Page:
The Horrifying Video of Woman on Her Way to Alcohol-Related Death
Saturday, September 9th, Kenneka Jenkins visited the Crowne Plaza O'Hare Hotel in Rosemont, Illinois with a group of friends headed to a party on the ninth floor. But because this underage woman got drunk with those friends, she never made it home. Instead, she froze to death in an unused freezer in the hotel’s kitchen.
It has taken a month for authorities to piece together the full timeline and contributing factors in her death. At first, it was thought that she had been abducted because she could not be found anywhere. It took almost 24 hours for hotel staff to find her in the freezer.
Hotel and city officials have released video footage from the hotel’s surveillance system and it is horrifying footage to watch. As you see her staggering slightly as she walks with her friends down a hotel hallway, you know she has only a few hours left to her young life. The footage of her stumbling drunk and alone through an empty hallway, running into walls and railings, and then wandering through the kitchen is completely heartbreaking because you know she is stumbling to her imminent death.
There is no footage of her actually entering the freezer.
Toxicology Report: Alcohol and an Epilepsy Drug
The information just released on this case is the toxicology report from the coroner’s office. Her blood alcohol concentration (BAC) was .112—over the legal limit for driving. But for many people, this amount of alcohol would not cause the symptoms she showed in the video. According to the website of Be Responsible About Drinking, this level of alcohol use would typically cause these symptoms:
Significant impairment of motor coordination and loss of good judgment. Speech may be slurred; balance, vision, reaction time and hearing will be impaired.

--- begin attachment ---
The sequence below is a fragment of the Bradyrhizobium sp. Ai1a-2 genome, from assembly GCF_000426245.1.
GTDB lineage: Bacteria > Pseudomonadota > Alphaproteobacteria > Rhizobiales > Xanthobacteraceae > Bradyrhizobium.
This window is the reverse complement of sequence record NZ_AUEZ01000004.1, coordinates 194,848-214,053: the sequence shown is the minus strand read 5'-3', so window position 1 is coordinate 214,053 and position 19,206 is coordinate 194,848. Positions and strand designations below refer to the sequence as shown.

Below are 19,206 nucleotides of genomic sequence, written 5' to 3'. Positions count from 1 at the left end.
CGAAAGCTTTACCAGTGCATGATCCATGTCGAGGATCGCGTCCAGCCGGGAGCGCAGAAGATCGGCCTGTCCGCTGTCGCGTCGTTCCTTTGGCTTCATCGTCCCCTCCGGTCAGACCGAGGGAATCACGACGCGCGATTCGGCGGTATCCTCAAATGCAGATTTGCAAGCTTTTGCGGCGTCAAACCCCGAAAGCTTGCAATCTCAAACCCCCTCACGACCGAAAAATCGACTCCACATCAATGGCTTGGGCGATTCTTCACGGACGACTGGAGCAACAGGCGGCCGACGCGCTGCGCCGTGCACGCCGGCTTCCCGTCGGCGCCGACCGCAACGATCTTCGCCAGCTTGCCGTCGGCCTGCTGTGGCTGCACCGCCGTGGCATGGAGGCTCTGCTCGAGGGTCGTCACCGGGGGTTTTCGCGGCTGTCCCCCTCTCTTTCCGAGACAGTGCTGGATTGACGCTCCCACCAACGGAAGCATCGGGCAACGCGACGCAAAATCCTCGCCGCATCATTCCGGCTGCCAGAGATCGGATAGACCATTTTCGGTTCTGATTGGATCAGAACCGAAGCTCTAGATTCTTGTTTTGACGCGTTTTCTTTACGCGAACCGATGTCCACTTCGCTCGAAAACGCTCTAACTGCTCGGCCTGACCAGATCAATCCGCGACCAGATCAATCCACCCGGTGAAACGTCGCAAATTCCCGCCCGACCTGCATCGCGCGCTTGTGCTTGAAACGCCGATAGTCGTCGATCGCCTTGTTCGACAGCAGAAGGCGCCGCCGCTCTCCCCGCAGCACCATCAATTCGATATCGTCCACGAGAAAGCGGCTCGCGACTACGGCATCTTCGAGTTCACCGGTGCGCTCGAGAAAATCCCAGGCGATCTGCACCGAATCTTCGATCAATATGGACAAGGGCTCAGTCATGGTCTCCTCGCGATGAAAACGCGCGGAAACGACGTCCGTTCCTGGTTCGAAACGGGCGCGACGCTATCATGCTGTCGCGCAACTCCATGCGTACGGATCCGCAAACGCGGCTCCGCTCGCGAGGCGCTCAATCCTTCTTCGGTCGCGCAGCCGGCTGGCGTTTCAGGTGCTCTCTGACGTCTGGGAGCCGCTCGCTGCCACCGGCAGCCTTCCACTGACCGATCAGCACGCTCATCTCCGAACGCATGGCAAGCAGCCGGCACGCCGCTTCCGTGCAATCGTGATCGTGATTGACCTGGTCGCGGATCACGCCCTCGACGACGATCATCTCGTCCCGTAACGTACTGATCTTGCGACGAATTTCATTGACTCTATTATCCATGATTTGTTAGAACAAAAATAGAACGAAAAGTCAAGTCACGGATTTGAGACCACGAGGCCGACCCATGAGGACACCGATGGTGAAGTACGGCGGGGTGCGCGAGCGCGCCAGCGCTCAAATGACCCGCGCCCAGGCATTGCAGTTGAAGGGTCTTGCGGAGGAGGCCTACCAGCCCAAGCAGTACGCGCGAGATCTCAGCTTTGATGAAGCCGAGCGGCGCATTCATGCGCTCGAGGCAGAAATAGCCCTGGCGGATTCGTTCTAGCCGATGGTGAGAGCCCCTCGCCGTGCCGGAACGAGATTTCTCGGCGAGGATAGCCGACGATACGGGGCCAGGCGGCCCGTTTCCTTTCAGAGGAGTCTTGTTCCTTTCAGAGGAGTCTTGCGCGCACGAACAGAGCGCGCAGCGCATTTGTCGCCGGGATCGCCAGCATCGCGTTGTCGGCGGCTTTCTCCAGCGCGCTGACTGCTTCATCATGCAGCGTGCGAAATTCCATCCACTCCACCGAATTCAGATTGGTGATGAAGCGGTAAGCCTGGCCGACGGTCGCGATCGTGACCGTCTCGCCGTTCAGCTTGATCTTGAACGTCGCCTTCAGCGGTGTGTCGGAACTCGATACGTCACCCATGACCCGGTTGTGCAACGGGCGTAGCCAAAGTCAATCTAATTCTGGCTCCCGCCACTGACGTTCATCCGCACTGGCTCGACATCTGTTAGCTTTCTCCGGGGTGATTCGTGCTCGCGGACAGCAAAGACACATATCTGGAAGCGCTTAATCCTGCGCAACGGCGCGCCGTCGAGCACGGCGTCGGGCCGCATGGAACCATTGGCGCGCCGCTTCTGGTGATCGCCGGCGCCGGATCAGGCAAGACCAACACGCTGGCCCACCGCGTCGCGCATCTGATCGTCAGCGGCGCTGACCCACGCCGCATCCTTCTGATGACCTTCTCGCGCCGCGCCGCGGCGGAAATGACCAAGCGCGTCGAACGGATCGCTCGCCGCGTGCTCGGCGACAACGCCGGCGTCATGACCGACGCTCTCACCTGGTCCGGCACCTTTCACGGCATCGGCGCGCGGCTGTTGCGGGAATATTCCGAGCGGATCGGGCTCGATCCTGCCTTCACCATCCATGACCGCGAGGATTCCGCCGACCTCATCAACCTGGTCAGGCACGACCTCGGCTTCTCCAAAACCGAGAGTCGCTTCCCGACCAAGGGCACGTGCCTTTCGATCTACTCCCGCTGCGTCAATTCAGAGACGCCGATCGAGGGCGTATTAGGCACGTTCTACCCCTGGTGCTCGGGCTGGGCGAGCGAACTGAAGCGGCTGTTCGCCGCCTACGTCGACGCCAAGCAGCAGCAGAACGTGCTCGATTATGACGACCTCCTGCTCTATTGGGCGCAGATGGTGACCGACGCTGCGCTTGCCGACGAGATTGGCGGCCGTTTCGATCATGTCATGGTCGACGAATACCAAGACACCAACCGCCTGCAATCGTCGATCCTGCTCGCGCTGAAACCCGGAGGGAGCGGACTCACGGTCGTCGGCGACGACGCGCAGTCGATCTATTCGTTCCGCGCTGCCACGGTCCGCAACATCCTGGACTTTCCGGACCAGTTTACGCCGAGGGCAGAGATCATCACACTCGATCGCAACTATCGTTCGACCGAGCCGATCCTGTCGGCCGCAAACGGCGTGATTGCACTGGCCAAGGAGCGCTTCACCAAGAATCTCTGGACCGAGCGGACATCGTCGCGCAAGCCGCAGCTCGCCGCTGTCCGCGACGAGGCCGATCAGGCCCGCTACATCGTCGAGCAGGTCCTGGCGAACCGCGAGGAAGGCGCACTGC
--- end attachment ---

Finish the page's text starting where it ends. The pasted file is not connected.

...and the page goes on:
Being as dazed and confused as Kenneka is a more typical reaction for a .20 BAC. It’s possible that the presence of the drug topiramate in her body was responsible for a more dramatic reaction to alcohol—one that directly contributed to her death.
Topiramate is a drug used to prevent epileptic seizures. It is also given for some types of migraines. According to her family, Kenneka did not have a prescription for this drug, but it is not usually misused for recreational purposes. Could she have been taking a friend’s prescription to prevent her own migraines?
Here’s a vital point about mixing topiramate and alcohol: Alcohol and topiramate are synergistic. Which means they can interact to create a stronger effect.
According to a news release: “When combined, the effect of either or both drugs is enhanced. Topiramate, like alcohol, can cause dizziness, impaired memory, impaired concentration, poor coordination, confusion and impaired judgment. Central nervous system depression, or impairment, combined with cold exposure can hasten the onset of hypothermia and death.”
A Tragic Way to Learn a Lesson
It should not be necessary for a beautiful young woman to lose her life in this way to teach us all a lesson about underage drinking and misusing prescription drugs. But taking this lesson is about the only good that can come from this loss.
What can we learn?
- Parents must be vigilant about teaching youth about how easy it is to lose control of one’s very survival when drunk
- They must also be very clear about the danger of using someone else’s medication
- When doctors or printed materials warn of the hazards of mixing prescriptions or combining them with alcohol, these instructions must be noted and followed
- Parents whose teenaged children are taking prescribed medication must be warned not to share them
- Medications not in use must be locked up whenever they are not actually being retrieved for consumption
Most importantly, this is a lesson on how fragile life is and how vital it is to protect our impaired friends to prevent unnecessary losses like this. Hopefully, some people will learn these lessons from this incident and future lives will be saved as a result.
To view this surveillance footage on the Chicago Tribune website, click here.